A STEP FORWARD
Jo Graham Consulting and Studio Sutherl& explain how they breathed new life into a 226-year-old footwear brand
Jo Graham Consulting and Studio Sutherl& on breathing new life into a 226-year-old footwear brand
INITIAL BRIEF Jo Graham
Believed to be Britain’s oldest shoemakers, Start-rite is a family business that was established by James Smith in Norwich in 1792. It became well known during the 20th century for supplying shoes to the Royal Family, as well as for its iconic posters, with the tagline ‘Children’s shoes have far to go’.
In 2016, Start-rite appointed Ian Watson as its first non-family CEO. I’d consulted for one of Ian’s previous businesses, and he got in touch. After a strategic review of the business, we identified the need for Start-rite to redefine its relevance for today’s families.
The 226-year-old brand is known for having pioneered the development of fitted shoes, to conform to the unique and changing shape of children’s feet. But today’s landscape is very different, from lifestyles and environments to materials and manufacturing methods.
To make the brand relevant for a new generation of families, we needed to build on Start-rite’s expert understanding of feet, and look to the ways kids live and move today. This subtle but fundamental shift helped us to clearly define the brand’s new centre of gravity. We wanted to go beyond ‘shoes that fit the foot’ to ‘shoes that fit the child’.
The brand creates shoes that help every child move their own way; whatever their age, whatever the occasion. We wanted to drive this new brand purpose through every touchpoint – from business culture to product strategy – and of course, the brand identity.
MARKET RESEARCH Jo Graham
We held focus groups, carried out online quantitative research with thousands of parents, and conducted ethnographic studies, where we literally followed families over several days. We also consulted with internal stakeholders and retailers. From a design perspective, we looked specifically at brands aimed at children, to try and understand how to ‘speak’ to them.
The brief for Studio Sutherl& was to inject a spirit of exploration and discovery into the brand. Core to the challenge was striking the right balance between embracing the new and being respectful to the equity built up over more than two centuries.
Studio Sutherl& was responsible for the overarching identity and creative direction, working with Jo Graham Consulting on communication ideas – such as films, digital ads, brochures, and all copy – and rolling out the new tone of voice alongside the identity.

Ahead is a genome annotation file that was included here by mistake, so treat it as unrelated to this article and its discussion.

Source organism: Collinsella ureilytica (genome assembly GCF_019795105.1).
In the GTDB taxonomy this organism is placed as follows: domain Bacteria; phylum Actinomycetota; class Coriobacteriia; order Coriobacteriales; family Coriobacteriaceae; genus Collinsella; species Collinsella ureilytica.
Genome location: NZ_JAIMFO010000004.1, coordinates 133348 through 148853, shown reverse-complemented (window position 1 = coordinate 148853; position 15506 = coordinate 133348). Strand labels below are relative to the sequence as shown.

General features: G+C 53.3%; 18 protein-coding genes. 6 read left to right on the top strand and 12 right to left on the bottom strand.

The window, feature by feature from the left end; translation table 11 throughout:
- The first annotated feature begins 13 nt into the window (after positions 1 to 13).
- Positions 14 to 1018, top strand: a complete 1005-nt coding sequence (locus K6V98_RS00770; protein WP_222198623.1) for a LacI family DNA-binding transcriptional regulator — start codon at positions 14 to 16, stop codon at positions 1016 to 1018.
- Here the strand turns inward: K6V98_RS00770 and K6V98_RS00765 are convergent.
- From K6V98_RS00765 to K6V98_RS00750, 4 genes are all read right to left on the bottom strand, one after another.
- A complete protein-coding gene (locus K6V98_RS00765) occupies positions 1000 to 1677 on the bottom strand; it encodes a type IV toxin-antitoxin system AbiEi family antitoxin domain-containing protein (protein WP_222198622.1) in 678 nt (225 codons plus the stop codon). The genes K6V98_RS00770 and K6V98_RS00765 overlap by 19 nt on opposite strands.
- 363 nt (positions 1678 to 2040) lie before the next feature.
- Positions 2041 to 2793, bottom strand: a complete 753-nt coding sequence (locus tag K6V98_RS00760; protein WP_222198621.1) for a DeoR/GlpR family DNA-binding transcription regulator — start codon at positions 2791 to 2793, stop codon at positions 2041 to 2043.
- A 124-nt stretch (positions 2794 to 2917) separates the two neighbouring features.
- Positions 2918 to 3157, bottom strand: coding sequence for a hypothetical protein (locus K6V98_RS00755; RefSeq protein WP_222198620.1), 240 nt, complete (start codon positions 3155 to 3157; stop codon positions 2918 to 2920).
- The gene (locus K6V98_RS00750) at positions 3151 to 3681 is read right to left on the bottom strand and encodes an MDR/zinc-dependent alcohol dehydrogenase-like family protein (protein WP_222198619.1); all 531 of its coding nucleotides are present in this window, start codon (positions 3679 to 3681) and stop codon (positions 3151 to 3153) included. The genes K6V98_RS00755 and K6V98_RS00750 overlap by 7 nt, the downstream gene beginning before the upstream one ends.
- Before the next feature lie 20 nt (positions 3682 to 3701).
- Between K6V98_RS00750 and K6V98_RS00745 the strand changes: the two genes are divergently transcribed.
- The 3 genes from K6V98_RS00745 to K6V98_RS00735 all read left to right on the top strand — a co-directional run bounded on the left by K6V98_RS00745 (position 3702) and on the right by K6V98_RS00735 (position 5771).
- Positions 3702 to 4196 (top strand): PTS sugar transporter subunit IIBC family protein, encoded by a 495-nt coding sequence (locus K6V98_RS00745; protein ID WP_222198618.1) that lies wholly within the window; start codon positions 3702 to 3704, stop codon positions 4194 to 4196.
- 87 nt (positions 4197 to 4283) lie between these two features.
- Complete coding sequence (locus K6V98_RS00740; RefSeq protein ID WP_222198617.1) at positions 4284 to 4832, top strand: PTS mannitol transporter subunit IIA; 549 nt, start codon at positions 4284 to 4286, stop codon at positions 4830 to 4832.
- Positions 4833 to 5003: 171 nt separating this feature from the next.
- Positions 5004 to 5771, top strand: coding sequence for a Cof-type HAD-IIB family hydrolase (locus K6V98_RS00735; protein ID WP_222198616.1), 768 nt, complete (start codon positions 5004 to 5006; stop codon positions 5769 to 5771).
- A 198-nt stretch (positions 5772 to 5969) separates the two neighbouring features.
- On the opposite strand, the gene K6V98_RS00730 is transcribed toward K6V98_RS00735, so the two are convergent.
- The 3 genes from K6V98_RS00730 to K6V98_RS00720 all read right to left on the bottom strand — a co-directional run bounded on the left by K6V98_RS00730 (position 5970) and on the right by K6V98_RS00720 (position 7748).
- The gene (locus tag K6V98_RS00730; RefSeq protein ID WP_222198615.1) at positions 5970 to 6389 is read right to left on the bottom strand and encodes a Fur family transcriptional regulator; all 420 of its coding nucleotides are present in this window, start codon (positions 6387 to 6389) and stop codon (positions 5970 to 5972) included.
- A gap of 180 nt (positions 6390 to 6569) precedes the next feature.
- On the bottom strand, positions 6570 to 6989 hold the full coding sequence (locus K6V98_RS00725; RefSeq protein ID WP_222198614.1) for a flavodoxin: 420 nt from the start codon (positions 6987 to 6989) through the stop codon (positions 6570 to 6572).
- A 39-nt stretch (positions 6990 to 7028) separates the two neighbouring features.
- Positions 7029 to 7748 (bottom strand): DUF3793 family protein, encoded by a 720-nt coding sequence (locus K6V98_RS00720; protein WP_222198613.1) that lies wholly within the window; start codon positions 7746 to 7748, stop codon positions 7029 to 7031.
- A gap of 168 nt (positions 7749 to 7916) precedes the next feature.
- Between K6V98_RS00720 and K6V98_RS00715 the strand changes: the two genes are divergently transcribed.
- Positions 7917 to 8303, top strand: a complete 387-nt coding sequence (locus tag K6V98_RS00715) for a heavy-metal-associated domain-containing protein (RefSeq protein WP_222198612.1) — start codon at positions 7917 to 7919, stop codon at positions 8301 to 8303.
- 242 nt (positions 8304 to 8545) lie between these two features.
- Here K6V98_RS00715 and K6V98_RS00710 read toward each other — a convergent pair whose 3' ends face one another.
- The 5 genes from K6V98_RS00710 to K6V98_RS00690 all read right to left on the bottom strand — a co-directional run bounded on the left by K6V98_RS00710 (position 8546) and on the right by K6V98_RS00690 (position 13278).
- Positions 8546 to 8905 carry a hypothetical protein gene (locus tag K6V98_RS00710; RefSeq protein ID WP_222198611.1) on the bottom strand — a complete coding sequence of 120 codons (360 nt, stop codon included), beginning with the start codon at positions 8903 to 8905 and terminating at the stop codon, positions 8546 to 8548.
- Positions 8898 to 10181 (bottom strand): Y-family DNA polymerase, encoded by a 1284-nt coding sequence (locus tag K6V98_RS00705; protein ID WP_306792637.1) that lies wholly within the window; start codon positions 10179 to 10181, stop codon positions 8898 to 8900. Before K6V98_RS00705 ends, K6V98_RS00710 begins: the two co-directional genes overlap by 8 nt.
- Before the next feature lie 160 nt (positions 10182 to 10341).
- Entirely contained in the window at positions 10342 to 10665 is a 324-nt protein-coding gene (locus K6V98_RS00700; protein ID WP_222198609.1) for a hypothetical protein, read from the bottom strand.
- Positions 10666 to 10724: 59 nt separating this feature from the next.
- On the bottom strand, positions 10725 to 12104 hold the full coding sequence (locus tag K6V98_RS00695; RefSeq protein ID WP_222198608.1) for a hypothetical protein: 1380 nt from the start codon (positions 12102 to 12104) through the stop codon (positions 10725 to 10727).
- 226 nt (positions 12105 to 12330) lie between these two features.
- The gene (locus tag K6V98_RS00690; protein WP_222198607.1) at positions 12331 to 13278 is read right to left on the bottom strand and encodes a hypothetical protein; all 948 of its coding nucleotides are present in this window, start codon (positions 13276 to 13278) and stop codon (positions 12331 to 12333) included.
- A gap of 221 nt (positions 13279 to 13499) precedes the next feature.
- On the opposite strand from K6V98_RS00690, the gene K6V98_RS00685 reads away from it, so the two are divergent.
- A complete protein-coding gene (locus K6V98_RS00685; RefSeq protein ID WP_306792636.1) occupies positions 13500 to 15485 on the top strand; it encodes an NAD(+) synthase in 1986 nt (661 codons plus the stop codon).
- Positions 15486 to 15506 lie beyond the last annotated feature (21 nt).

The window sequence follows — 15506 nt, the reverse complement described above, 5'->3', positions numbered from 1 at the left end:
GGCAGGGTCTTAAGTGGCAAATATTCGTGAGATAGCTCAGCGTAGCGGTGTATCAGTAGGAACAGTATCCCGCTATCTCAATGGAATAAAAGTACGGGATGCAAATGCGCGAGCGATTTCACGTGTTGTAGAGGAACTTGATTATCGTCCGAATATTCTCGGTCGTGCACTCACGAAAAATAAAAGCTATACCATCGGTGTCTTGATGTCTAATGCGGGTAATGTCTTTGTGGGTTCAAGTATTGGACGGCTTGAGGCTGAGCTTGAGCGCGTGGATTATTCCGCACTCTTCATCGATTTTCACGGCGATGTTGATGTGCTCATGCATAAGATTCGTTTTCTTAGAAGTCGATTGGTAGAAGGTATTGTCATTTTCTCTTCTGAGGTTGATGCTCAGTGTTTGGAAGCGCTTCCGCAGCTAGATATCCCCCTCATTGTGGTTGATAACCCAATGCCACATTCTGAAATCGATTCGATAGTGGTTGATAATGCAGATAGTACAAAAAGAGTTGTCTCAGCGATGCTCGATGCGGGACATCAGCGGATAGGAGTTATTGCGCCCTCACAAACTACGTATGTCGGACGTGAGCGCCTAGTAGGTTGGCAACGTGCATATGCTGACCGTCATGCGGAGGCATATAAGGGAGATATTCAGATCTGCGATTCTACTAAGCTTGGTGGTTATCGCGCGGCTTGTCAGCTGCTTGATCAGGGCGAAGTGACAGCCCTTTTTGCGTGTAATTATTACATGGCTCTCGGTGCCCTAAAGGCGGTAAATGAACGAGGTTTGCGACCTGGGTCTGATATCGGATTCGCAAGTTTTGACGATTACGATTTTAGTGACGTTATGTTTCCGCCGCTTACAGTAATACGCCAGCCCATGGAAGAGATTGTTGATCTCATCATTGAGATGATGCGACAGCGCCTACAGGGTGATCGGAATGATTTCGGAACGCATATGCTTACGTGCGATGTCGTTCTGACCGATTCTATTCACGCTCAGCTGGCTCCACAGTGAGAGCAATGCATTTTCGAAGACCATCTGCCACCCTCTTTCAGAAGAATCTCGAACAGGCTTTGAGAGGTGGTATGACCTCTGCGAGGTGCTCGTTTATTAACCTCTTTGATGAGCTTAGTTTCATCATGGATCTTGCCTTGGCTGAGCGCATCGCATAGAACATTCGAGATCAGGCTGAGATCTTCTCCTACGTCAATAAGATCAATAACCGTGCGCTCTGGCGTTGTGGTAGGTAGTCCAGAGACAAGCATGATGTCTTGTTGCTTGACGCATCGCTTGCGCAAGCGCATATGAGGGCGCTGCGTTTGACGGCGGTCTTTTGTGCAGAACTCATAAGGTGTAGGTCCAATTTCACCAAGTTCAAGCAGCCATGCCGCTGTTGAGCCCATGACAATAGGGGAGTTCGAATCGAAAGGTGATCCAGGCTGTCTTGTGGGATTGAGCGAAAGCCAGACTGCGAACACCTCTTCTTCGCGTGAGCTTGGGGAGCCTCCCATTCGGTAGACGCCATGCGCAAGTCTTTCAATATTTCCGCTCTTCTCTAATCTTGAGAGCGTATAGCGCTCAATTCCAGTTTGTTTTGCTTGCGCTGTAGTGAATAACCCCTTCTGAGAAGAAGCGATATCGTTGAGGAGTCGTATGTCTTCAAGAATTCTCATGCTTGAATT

WORDMARK AND TYPOGRAPHY Jim Sutherland
We started with the most iconic part of the visual identity: the twins. These were problematic in their current form. They reproduced badly, they’d been badly redrawn over time, and they also looked awkward moving away.
We decided to make them move left to right, in a much simpler silhouette. The iconic characters were beautifully redrawn by Rebecca Sutherland, who has worked on a number
of children’s projects and books. She literally drew hundreds of variations of the twins for us to review and discuss.
We also wanted to set the twins free, outside of the logotype itself, to go exploring. So we allowed them to wander off the signs, off the email footer, around a giant ‘S’, and so on.
This then left us with the wordmark, to which I wanted add some personality and charm. When I started to see that we had a pair of ‘R’s to play with – a pair of ‘typographic twins’ – was the moment it all started to work together.
HONING THE IDENTITY Jim Sutherland
Honing the identity was about making sure we had all of the small details right, for example, by making the ‘1792’ date the hyphen, instead of a separate element. Many of these decisions were about simplification and stripping various elements down to a minimum.
Once we had the walking ‘R’s, it was obvious we could turn this into a headline font, which we called ‘Typefeet’. The key then was working out which letters worked as characters with feet, and which we should leave simpler.
It’s so lovely how adding serif feet to some characters – the ‘A’, ‘X’, and especially the ‘4’ – completely transforms them into little people walking, standing and running around. But it was important to use this technique judiciously. So we limited it to only two characters per headline ideally. We then drew up ‘TypeSansFeet’ to work with the main font.
It was important to us that the logotypes and symbols would render at small sizes, so that all elements would appear clearly on a rubber sole, or an insole screenprinted small – not to mention anywhere in the digital world.
We initially did work with Jay Dingle animating the logotype and the Typefeet face, and then we developed this with Shoot Media as we put the film together (see A Step Ahead on page 85 for more on the making of the film). You only have to tap the feet to really bring the typographic characters to life. As with most design, it took a lot of work and experimentation in order to make the end product look simple.
01 01-02 03 Start-rite is known for its classic posters, which were on the Underground in the ’30s and ’40s. Studio Sutherl& wanted to harness their sense of exploration while bringing the look up to date. The twins’ spirit of adventure has been...
04-05 06 07-08 The simplified design of the characters has made them much easier to apply to a range of packaging, such as shoeboxes. The team created a bespoke typeface, called Typefeet, which features tiny serifs that are reminiscent of kids’...